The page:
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|Written by Agnes Cadieux|
|Monday, 30 November 2009 00:00|
What do you get when you take some killer guitar chords, add a catchy beat, a dash of bass, and some sassy vocals? Jet's latest album, Shaka Rock. The Australian rock band has delivered their third album of energetic, punk rock tunes laced with just the right touch of classic rock swagger.
With singles like Cold, Hard Bitch, and Are You Gonna Be My Girl? already under their belt, Jet has quite the reputation to uphold, and a relatively large fan base to keep satisfied.
The album boasts 12 new songs that manage to remain true to the raw roots of their first album Get Born, but tend to skirt around those graceful melodies of their second outing, Shine On.
Lead vocalist Nic Cester gives the album a laid-back, genuine feel. If you compare previous albums, it's obvious they weren't trying to stray too far from what Jet fans have gotten to know.
The album opener, K.I.A. (Killed in Action), blasts through your speakers and grabs you by the throat with its sassy lyrics and head-bobbing melody. It's got a really interesting beat, giving it that military go-time sound. It is a very cool start, and it makes the listener excited for more.
Most of the songs are loud and fiery, but the band has succeeded in not losing the honesty of their lyrics. You don't have to listen long to realize the words run deeper than just what we hear on the surface, which, apparently, was one of the goals for Jet: "The one thing I love about this band is its honesty," says Cester. "For better or worse every album is a real and accurate window into how we are reacting to our lives in that point in time, which is why every album is uniquely different, and I think Shaka Rock is the most honest so far."It's obvious they weren't trying to stray too far from what Jet fans have gotten to know.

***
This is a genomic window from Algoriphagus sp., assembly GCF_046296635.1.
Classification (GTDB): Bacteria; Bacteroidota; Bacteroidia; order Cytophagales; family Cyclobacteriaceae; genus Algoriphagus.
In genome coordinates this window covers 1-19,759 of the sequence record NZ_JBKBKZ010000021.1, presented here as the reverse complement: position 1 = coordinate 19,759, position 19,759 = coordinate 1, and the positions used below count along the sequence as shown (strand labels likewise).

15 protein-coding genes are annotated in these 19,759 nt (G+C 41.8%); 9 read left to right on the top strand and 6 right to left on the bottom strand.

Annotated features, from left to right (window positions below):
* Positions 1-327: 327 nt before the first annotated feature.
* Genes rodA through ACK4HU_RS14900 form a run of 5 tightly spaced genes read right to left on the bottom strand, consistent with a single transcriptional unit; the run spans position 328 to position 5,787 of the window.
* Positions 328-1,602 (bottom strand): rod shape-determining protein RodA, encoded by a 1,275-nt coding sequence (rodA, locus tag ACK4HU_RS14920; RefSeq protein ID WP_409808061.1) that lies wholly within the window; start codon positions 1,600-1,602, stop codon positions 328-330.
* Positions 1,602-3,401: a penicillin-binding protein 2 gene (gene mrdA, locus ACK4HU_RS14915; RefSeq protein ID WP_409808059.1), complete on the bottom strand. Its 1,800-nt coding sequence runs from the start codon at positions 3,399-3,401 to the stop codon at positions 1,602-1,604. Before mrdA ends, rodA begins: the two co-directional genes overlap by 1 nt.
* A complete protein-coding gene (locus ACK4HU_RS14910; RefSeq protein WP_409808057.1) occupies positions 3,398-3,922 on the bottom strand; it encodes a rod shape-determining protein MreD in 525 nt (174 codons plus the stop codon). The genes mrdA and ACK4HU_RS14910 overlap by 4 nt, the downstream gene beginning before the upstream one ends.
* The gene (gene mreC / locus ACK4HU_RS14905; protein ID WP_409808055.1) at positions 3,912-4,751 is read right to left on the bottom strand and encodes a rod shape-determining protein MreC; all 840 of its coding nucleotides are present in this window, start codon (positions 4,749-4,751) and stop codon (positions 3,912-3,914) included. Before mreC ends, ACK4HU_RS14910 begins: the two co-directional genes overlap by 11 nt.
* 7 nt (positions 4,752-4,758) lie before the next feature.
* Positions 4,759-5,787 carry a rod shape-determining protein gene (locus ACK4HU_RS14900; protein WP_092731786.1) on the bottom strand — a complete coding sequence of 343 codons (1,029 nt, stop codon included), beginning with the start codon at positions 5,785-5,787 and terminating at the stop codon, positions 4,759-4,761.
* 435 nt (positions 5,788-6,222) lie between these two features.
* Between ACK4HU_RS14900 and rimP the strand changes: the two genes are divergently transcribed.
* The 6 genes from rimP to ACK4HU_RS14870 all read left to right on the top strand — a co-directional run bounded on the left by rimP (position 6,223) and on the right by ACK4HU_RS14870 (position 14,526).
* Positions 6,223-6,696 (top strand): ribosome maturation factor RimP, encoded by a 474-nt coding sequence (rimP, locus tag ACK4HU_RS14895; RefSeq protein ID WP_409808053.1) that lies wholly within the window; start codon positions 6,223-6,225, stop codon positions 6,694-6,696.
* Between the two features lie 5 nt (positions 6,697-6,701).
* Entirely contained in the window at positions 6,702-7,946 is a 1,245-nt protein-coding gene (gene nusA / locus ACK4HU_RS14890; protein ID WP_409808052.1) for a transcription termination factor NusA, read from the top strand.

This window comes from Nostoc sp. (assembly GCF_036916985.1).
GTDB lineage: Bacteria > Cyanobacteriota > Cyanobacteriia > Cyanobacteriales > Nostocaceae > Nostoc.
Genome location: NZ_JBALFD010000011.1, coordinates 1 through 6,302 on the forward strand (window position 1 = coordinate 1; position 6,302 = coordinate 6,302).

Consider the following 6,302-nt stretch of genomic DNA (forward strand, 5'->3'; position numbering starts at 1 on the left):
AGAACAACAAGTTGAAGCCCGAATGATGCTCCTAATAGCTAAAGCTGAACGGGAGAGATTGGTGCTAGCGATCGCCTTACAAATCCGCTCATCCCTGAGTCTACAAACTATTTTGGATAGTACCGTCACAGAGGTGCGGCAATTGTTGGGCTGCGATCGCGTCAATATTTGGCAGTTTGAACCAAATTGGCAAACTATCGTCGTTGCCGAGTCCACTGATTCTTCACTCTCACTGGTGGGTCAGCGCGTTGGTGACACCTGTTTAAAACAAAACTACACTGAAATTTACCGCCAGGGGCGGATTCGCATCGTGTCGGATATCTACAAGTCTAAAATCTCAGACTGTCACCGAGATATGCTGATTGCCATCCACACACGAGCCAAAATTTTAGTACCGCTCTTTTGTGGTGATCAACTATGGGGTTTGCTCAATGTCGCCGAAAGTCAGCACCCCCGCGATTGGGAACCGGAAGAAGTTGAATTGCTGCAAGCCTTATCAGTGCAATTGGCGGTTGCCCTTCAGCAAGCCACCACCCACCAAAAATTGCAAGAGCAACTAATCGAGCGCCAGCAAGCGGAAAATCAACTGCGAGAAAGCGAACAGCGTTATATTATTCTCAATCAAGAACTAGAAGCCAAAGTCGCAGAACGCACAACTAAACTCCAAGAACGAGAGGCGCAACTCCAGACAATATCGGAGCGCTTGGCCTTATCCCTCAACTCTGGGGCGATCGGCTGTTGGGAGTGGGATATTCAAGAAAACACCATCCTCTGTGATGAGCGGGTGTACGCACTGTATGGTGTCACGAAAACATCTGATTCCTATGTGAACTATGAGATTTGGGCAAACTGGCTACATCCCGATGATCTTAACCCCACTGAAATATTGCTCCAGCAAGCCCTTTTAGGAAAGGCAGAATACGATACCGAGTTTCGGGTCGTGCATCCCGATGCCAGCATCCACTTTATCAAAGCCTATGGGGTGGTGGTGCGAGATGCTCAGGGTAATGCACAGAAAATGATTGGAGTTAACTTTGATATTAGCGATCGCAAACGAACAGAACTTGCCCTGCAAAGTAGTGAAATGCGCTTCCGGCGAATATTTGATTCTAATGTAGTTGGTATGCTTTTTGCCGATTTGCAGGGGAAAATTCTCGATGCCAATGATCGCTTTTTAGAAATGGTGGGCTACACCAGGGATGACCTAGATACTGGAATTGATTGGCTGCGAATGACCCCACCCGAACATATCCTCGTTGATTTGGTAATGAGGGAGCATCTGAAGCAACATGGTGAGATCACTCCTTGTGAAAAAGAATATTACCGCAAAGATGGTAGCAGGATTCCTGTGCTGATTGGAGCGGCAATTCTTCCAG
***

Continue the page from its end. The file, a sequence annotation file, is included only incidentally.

Shaka Rock plays out a little like a toy rocket: it blasts off, hitting us with its big guns at the beginning, and then slowly coming back to earth with its more emotional pieces at the end.
The exception to the rule is Start the Show, which sits innocently in the second-last spot on the album. As you start slowing down with subtler melodies of songs like Goodbye Hollywood and Let Me Out, you are suddenly kicked back into high gear by the raw, heavy-hitting beat of Start the Show. With a sound that resembles the gritty, cockeyed swagger of AC/DC, the song blasts off at full throttle and takes you for one final ride before the album comes to a close with the only deep, melodic tune, She Holds a Grudge. Given the previous success of songs like Look What You've Done and Shine On, its unfortunate the album didn't include a few more mellow songs.
Casual melodies comparable to the White Stripes mingling with a rowdy beat similar to AC/DC, Shaka Rock is a ragged and sassy release reawakening the cool of rock'n'roll. Certainly worthy of any Saturday night house party!